What Is A Creativist?


If you’ve dabbled in other books about Creativity, you may have noticed most teachers call the Creator of a work “a Creative.” This title seems to work well, in place of calling everyone folks, or Creative people, or artists, and then parsing out inventor, musician, writer, singer, etc.  However, when I was working on my graduate degree, I coined a new term: “Creativist” because it resembles the word activist, and fully encompasses all of us who have become intimate and deliberate with our passion for Creativity.  The title, “Creativist” infers a vaster understanding of and dedication to human Creativity for the benefit of the collective. We borrow from the ancient Hippocratic oath, the physician’s creed:

I swear by Apollo the Healer, by Asclepius, by Hygieia, by Panacea, and by all the gods and goddesses, making them my witnesses, that I will carry out, according to my ability and judgment, this oath and this indenture.

To hold my teacher in this art equal to my own parents; to make him partner in my livelihood; when he is in need of money to share mine with him; to consider his family as my own brothers, and to teach them this art, if they want to learn it, without fee or indenture; to impart precept, oral instruction, and all other instruction to my own sons, the sons of my teacher, and to indentured pupils who have taken the physician’s oath, but to nobody else.

I will use treatment to help the sick according to my ability and judgment, but never with a view to injury and wrong-doing. Neither will I administer a poison to anybody when asked to do so, nor will I suggest such a course. Similarly, I will not give to a woman a pessary to cause abortion. But I will keep pure and holy both my life and my art. I will not use the knife, not even, verily, on sufferers from stone, but I will give place to such as are craftsmen therein.

Into whatsoever houses I enter, I will enter to help the sick, and I will abstain from all intentional wrong-doing and harm, especially from abusing the bodies of man or woman, bond or free. And whatsoever I shall see or hear in the course of my profession, as well as outside my profession in my intercourse with men, if it be what should not be published abroad, I will never divulge, holding such things to be holy secrets.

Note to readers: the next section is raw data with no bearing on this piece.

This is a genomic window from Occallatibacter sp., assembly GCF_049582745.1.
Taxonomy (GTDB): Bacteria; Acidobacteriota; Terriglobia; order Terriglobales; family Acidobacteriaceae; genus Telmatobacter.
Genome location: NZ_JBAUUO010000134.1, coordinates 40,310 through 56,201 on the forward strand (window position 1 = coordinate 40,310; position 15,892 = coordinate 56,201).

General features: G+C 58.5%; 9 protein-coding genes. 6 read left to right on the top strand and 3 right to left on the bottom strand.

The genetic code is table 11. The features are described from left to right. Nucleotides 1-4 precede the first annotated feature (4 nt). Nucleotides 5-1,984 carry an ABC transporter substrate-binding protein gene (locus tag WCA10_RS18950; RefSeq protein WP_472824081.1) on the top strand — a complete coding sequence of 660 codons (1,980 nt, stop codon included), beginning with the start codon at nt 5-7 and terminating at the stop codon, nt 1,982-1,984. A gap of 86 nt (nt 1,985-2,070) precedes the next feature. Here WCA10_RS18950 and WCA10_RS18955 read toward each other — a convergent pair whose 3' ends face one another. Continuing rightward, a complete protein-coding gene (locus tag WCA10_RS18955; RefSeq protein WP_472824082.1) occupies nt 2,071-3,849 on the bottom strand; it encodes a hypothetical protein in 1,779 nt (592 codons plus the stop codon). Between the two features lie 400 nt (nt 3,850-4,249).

A Creativist will take this oath:

“I swear by the forerunners of Creativity, that I will observe and keep this oath, to the utmost of my power and judgment. With regard to contributing to the collective, I will devise a plan and follow it through according to my judgment and means. If I faithfully observe this oath, may I thrive and prosper in my Creativity and may humanity benefit from my effort and love.”

It’s a simple, gentle way to stay the course in the darkest of hours, during which includes when one finds herself baffled by Creastination, (a better name for procrastination) or tempted to “sell out.” When we remember our calling, our commitment to the greater good, the umbilical cord that feeds us, we reconnect and fulfill the mission of Creativity in a more satisfying way.  The by-product might be to get unstuck, finish what we start, but it is absolutely not the focus.  The emphasis rests on touching the mystical pool of all Creativity, the force that transforms us, the power that births stars, that splits cells, that unites humanity.

Reciting the Creativist Creed is not mean to be a cure-all. In fact, it would be hypocritical to assign a formulaic fix or generalized panacea when everyone’s process is different. Delivering the Creed is merely an exercise meant to conjoin us and to help us shift our attention from product to process, reminding us why we Create. To connect to our deeper self, to connect us with others, and to connect us to the universe at large. We become part of the greater whole when we tap into our Creativity—and ultimately—this brings meaning and depth to our individual lives as it improves society.